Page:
"We are just starting to discover the countless ways we can apply cognitive computing to healthcare," said Ryan Pellet, senior vice president of consulting and services for Welltok. "We are excited to have addressed a costly and cumbersome issue with our proprietary technology and IBM Watson, and will continue to explore opportunities to simplify the consumer's experience and drive new, more effective ways to engage with and satisfy them."
Scientists can now monitor and record the activity of hundreds of neurons concurrently in the brain, and ongoing technology developments promise to increase this number manyfold. However, simply recording the neural activity does not automatically lead to a clearer understanding of how the brain works. In a new review paper published in Nature Neuroscience, Carnegie Mellon University's Byron M. Yu and Columbia University's John P. Cunningham describe the scientific motivations for studying the activity of many neurons together, along with a class of machine learning algorithms--dimensionality reduction--for interpreting the activity. In recent years, dimensionality reduction has provided insight into how the brain distinguishes between different odors, makes decisions in the face of uncertainty and is able to think about moving a limb without actually moving. Yu and Cunningham contend that using dimensionality reduction as a standard analytical method will make it easier to compare activity patterns in healthy and abnormal brains, ultimately leading to improved treatments and interventions for brain injuries and disorders.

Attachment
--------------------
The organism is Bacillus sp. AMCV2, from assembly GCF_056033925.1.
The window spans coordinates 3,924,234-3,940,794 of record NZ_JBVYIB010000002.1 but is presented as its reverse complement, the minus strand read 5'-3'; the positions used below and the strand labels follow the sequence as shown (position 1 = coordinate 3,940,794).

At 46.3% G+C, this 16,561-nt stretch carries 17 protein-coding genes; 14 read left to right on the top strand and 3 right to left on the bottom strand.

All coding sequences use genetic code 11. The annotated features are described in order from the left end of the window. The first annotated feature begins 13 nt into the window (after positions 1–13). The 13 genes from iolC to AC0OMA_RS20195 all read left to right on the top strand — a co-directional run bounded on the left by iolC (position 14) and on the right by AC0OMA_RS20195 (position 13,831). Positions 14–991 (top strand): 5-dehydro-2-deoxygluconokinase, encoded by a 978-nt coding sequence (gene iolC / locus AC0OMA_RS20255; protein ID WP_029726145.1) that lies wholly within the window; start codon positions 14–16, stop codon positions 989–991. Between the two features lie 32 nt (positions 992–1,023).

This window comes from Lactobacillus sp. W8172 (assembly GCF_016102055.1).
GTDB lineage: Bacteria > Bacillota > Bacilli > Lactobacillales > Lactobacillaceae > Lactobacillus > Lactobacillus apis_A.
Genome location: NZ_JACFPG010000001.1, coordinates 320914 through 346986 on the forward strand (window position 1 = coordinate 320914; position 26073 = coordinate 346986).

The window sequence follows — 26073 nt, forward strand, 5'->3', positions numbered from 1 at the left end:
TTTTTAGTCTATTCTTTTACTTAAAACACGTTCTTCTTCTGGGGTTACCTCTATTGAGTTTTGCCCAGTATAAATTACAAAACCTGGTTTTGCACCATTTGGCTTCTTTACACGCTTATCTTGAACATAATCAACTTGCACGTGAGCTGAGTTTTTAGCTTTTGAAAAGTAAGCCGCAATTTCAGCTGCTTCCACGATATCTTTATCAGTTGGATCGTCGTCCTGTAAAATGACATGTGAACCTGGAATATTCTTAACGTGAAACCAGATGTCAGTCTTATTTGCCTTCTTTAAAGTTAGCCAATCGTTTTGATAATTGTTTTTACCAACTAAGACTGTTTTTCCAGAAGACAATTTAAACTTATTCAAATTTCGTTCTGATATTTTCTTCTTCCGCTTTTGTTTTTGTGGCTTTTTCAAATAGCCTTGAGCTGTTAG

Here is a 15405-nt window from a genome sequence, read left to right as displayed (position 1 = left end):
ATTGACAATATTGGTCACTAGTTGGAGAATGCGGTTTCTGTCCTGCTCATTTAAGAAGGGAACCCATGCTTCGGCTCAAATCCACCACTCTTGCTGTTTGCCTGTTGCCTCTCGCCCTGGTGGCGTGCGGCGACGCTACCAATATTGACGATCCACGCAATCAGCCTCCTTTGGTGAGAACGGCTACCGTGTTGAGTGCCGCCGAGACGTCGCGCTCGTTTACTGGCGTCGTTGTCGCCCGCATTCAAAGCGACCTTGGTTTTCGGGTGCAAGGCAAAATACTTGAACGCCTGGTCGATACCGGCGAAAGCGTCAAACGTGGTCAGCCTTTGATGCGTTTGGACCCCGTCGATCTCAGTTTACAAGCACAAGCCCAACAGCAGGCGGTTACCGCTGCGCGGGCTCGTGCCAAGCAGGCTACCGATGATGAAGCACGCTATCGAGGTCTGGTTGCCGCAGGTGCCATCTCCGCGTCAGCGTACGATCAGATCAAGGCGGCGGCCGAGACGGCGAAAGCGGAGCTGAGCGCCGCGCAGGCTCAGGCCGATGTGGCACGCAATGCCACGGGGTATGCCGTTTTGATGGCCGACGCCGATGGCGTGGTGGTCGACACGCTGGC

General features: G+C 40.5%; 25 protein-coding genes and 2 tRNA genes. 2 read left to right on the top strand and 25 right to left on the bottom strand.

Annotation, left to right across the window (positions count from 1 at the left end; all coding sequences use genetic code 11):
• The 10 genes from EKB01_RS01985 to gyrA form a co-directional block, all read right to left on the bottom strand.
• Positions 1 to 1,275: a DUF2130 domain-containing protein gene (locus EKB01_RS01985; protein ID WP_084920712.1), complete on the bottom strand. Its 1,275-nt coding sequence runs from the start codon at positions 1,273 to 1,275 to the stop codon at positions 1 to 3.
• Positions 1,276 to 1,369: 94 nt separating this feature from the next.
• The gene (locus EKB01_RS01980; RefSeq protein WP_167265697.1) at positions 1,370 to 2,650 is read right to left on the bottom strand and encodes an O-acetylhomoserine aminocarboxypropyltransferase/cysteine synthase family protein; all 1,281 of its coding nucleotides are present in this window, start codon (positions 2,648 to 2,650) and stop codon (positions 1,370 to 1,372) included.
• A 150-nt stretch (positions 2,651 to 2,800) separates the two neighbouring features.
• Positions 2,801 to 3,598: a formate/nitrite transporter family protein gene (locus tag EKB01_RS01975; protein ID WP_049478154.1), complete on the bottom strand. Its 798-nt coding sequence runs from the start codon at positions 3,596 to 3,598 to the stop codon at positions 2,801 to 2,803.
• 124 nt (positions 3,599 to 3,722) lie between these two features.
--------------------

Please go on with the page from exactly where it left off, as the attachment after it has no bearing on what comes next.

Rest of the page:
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IBM (NYSE: IBM) today revealed a series of new servers designed to help propel cognitive workloads and to drive greater data center efficiency. Featuring a new chip, the Linux-based lineup incorporates innovations from the OpenPOWER community that deliver higher levels of performance and greater computing efficiency than available on any x86-based server. Collaboratively developed with some of the world's leading technology companies, the new Power Systems are uniquely designed to propel artificial intelligence, deep learning, high performance data analytics and other compute-heavy workloads, which can help businesses and cloud service providers save money on data center costs. The three new systems are an expansion of IBM's Linux server portfolio comprised of IBM's specialized line of servers co-developed with fellow members of the OpenPOWER Foundation. The new servers join the Power Systems LC lineup that is designed to outperform x86-based servers on a variety of data-intensive workloads.